Dell has announced a range of servers, storage and network equipment designed to run at higher than normal temperatures for short periods. The Dell Fresh Air cooling solutions are capable of operation in temperatures up to 113 degrees Fahrenheit/45 degrees Celsius.
New data centres increasingly make use of outside air for cooling, making either less use of chillers or not using them at all. But usually the maximum temperature that equipment can run at is 95 F (35 C), which limits the places and times they can do without chillers. Dell will provide warranties for the new range of equipment to run at up to 900 hours of 104 F (40 C) operation per year and up to 90 hours at 113 F (45 C).
With equipment able to run at higher temperatures for short periods the back-up chillers can be run less often, or not at all, improving energy consumption. It means that data centre operators can save over $100K per year per megawatt of IT in their data centres, according to the company.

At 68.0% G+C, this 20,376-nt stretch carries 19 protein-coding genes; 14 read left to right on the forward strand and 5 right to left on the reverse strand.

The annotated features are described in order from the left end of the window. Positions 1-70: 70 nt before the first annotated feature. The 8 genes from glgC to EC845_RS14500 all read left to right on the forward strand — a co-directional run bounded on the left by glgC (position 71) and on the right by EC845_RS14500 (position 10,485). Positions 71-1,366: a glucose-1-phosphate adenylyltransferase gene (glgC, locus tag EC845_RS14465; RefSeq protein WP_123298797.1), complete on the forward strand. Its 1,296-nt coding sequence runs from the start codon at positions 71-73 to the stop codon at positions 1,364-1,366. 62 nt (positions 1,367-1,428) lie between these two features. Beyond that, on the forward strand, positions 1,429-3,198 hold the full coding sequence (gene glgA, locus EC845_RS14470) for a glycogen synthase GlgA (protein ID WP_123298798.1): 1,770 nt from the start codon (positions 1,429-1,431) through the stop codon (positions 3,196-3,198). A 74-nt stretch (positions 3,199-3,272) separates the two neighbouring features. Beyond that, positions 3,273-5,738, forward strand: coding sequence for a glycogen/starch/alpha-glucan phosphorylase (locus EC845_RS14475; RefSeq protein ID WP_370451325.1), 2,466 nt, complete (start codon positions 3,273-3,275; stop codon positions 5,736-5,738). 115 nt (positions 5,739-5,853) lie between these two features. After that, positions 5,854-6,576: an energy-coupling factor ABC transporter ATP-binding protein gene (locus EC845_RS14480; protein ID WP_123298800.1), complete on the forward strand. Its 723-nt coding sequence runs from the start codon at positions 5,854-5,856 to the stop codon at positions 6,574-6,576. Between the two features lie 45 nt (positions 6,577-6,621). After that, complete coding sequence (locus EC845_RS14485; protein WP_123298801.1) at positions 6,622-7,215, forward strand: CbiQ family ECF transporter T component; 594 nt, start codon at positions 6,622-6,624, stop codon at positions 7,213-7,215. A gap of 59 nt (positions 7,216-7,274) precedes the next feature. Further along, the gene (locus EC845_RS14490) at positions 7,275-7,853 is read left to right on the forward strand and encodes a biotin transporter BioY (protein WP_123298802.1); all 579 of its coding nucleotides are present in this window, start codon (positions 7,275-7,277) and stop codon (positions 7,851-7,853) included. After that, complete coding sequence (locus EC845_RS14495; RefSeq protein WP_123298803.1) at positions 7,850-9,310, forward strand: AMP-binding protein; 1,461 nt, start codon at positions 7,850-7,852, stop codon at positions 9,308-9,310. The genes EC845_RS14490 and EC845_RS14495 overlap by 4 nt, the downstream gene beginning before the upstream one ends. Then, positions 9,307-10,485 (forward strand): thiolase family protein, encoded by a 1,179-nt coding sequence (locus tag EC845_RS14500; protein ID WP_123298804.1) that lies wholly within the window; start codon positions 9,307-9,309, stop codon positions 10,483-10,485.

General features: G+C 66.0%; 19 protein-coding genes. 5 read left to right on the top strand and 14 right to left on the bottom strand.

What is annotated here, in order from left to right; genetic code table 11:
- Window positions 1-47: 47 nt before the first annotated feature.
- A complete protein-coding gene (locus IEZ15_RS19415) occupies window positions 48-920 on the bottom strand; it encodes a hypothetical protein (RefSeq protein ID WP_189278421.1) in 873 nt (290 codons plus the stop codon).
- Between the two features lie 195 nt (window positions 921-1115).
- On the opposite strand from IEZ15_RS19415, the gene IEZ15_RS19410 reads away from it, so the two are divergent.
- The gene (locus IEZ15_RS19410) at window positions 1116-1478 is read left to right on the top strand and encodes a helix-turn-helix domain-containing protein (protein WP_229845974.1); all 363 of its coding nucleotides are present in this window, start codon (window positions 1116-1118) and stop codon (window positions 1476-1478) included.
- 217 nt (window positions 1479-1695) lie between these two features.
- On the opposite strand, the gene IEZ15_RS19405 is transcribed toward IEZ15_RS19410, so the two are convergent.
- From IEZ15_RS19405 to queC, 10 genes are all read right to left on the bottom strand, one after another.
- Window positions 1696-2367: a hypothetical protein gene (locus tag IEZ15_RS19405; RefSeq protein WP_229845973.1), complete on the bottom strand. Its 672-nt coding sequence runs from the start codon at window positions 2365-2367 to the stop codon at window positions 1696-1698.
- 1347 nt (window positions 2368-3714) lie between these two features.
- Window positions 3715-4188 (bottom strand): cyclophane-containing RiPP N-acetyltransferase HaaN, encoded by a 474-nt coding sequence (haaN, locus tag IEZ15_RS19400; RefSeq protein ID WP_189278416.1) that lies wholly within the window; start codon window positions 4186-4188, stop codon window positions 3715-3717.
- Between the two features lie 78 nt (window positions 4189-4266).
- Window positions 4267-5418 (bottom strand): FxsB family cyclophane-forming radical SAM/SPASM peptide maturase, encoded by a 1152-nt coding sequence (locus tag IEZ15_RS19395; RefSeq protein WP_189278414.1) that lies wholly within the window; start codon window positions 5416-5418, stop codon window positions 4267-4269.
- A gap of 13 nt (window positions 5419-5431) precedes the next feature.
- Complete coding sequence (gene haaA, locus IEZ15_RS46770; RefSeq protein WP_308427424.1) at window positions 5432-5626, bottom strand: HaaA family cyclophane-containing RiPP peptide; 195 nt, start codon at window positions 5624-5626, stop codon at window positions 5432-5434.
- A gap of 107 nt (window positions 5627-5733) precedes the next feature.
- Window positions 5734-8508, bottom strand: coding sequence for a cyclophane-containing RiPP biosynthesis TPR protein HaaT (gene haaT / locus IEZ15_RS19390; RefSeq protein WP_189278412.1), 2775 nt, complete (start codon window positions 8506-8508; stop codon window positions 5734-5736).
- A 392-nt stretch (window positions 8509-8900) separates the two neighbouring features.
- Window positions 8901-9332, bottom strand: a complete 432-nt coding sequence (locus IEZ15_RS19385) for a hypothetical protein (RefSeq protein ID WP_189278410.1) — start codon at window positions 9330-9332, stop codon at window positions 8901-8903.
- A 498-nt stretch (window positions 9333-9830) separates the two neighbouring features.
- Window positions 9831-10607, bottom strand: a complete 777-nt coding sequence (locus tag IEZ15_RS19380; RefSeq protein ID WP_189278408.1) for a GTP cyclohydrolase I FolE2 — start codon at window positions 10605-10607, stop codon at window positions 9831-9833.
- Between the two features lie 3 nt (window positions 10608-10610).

It’s good news. It’s often said that servers can run hotter than they usually are, but data centre operators are reluctant to push their luck. Having a warranty behind the hotter running will give them some reassurance.
More importantly, it could make the difference between installing chillers in a new data centre or not. If there’s a risk of exceeding normal temperature limits for a few days, then the Dell equipment could be the answer (although the limitation would be the highest operating temperature of whatever other equipment is also installed in the data centre).
Having said that, with climate change on the way the flexibility that this level of hotter running provides may not be enough in 10 years’ time. Hopefully by then Green IT pressures will have resulted in equipment guaranteed to run at higher temperatures permanently.